NLL transcript surrendered by state spy agency
But prosecutors haven’t determined if they have the legal right to examine them. And taking into account the explosiveness of the issue - Roh has been accused of pandering to Kim by disavowing the Northern Limit Line, the de facto maritime border in the west - the prosecution said it won’t make any decision on how to handle the documents before the presidential election is over tomorrow, sources said.
According to the Seoul Central District Prosecutors’ Office, the National Intelligence Service provided it with records on the 2007 inter-Korean summit in Pyongyang.
“We received the relevant data from the National Intelligence Service,” said Lee Keum-ro, deputy head of the Seoul Central District Prosecutors Office. “We, however, cannot reveal any further details.”
Controversy over the 2007 inter-Korean summit flared in October after a Saenuri Party lawmaker accused Roh of having disavowed the Northern Limit Line during his meeting with Kim. After Representative Chung Moon-hun made the revelation, the ruling party used it to attack Moon Jae-in, the presidential candidate of the opposition Democratic United Party, who served as Roh’s chief of staff at the time of the summit. In turn, the DUP condemned the Saenuri Party for making groundless accusations for political gains before the election.
According to sources, the NIS submitted a sealed envelope containing about 100 pages of documents.
The records include excerpts of dialogue between the two late leaders at the summit, but prosecutors are reviewing if they can read the materials or not. If the documents are sealed under the Presidential Records Act, access to the documents is prohibited under the law.
The prosecution has not opened the envelope.
If the documents are considered presidential records of the state archive, the prosecution is barred from checking their contents. If they are treated as public records stored by a government office - in this case, the National Intelligence Service - the prosecutors have the right to view the contents for their investigation.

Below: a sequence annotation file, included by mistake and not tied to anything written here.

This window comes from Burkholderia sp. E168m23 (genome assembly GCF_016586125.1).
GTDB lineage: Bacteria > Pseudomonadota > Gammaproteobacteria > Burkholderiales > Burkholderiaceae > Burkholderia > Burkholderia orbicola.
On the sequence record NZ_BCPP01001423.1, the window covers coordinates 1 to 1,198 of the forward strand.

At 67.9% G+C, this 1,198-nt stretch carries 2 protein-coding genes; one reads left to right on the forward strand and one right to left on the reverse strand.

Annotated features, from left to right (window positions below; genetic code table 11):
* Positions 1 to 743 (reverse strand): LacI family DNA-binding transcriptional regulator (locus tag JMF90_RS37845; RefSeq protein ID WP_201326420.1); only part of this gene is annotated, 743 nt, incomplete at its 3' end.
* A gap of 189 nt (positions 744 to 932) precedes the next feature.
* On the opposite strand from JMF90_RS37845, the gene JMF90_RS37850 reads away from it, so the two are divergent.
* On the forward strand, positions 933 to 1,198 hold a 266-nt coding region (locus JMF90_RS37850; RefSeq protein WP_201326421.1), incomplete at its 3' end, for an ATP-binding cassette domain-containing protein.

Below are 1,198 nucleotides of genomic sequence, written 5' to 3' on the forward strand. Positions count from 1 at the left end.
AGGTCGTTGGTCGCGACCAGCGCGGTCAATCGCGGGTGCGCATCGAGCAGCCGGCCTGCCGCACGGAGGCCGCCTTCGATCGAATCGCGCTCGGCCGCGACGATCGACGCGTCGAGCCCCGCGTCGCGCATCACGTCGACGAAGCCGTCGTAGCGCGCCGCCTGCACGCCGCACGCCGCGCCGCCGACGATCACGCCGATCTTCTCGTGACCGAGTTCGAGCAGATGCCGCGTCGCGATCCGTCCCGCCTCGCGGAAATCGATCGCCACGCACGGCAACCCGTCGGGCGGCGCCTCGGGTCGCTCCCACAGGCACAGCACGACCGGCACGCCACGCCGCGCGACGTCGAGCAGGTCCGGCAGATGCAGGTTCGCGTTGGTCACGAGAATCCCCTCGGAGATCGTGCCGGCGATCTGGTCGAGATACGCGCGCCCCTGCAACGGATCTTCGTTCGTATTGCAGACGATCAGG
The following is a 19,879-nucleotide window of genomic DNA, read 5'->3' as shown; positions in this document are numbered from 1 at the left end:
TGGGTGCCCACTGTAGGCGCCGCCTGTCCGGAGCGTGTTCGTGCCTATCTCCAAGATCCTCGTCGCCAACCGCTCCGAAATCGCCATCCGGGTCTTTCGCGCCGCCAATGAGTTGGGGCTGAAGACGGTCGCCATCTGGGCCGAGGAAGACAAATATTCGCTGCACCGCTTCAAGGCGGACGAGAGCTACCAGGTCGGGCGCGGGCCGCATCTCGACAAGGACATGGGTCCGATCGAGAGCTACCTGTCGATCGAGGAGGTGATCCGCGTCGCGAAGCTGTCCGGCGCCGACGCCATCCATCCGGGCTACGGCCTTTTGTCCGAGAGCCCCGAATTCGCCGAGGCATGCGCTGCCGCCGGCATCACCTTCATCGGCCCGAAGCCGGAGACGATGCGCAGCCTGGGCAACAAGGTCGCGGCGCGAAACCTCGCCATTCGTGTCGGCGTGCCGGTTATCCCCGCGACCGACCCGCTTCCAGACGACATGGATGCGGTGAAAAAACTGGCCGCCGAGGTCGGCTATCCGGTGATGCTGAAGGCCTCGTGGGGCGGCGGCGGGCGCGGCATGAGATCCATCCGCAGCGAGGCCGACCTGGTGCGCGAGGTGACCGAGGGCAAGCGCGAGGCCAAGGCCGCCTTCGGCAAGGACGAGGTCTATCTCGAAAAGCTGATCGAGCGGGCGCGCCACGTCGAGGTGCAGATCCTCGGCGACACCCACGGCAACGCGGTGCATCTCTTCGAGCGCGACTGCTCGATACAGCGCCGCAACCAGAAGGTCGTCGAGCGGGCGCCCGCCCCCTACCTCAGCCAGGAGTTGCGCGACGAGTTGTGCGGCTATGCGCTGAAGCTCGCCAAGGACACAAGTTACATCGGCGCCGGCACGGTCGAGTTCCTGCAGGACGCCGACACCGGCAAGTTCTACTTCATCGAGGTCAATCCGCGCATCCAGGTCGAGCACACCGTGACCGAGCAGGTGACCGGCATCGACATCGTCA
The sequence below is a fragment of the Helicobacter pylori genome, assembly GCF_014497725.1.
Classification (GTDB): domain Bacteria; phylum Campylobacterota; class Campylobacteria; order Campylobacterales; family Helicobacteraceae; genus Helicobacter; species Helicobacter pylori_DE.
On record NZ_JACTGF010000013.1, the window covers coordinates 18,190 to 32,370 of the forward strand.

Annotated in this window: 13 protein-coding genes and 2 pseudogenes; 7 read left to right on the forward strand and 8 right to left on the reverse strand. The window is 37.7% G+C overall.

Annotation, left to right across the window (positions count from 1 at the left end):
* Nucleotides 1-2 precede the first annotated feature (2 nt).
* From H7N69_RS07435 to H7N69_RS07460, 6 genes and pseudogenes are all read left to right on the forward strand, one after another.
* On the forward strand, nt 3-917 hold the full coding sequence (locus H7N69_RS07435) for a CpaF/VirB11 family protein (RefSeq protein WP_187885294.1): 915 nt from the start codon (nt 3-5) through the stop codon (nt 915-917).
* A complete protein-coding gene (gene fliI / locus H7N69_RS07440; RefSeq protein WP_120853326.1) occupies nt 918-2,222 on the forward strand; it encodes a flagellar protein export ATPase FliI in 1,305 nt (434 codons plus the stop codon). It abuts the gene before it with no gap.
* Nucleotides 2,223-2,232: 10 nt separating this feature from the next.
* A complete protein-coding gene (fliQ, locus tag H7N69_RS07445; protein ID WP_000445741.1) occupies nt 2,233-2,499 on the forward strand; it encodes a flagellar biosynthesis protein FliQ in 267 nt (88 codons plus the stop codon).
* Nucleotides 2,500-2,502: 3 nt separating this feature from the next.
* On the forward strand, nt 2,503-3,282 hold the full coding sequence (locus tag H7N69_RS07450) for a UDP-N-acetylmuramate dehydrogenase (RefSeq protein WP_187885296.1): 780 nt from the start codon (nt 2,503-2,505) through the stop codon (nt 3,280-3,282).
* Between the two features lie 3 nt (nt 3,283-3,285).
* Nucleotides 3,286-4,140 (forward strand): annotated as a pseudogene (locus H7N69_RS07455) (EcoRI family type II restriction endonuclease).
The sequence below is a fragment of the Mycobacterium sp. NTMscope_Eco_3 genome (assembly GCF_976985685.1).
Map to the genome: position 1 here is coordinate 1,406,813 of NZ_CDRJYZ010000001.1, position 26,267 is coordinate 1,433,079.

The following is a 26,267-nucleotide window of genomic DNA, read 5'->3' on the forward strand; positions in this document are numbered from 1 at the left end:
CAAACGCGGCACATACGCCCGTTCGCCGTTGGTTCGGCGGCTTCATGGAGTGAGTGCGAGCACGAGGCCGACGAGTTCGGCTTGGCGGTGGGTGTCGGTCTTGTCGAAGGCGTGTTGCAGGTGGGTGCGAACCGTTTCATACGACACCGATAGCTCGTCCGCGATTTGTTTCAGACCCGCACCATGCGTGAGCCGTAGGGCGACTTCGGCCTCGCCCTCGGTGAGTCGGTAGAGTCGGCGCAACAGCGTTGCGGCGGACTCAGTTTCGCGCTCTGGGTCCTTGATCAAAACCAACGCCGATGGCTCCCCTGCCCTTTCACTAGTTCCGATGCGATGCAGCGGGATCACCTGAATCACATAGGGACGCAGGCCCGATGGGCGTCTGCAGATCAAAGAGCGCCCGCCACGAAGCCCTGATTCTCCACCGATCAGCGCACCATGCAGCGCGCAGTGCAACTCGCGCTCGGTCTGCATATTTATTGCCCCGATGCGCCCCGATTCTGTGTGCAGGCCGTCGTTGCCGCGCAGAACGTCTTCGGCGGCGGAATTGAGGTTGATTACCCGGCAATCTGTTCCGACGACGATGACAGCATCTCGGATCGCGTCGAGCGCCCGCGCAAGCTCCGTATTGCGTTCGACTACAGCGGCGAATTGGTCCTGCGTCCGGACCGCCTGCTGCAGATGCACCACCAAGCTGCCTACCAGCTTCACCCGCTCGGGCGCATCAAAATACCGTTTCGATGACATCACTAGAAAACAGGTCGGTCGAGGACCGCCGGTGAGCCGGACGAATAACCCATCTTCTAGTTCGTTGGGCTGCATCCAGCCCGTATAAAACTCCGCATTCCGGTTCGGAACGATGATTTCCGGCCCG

Under the law established at the end of the Roh presidency, documents designated as presidential records can be sealed for up to 30 years at the state archive.
“Not all secret remarks of a president are covered by the Presidential Records Act,” said a senior prosecution official. “Only those put under special orders are presidential records. Since the NIS submitted it as evidence, the prosecution will have to look into it.”
The Seoul Central District Prosecutors Office is currently handling five cases involving Roh’s alleged remarks on the NLL. The DUP pressed charges against Chun Yung-woo, presidential senior secretary for foreign and security affairs, on charges of violating the Presidential Records Act after he said he had seen the dialogue transcript.
The DUP also pressed charges against three Saenuri officials including Representative Chung who made the first accusation on charges of making false accusations.
The three Saenuri members fired back at the DUP by suing it for making false accusations against them.
Separately, Representative Suh Sang-kee of the Saenuri Party pressed charges against NIS Chief Won Sei-hoon for refusing to submit the copy of the dialogue transcript for violating the law on testimony before the legislature. Suh also pressed charges against DUP candidate Moon for defaming the unification minister.
Candidate Moon, who is in a neck-and-neck race with the Saenuri’s Park Geung-hye, reiterated his earlier positions that Roh made no controversial remarks on the NLL during the 2007 summit.
“You don’t have to worry that the NLL dialogue would be made public and that it will contain something that is disadvantageous to me,” Moon said during campaigning in Incheon yesterday.
The Saenuri Party’s Representative Suh said yesterday that the summit dialogue is no longer confidential since the NIS submitted the data to the prosecution. “If the prosecution decides to drop the charges against Representative Chung for having made public false information, we can see that his arguments were true,” Suh said.
By Moon Byung-joo, Ser Myo-ja [email@example.com]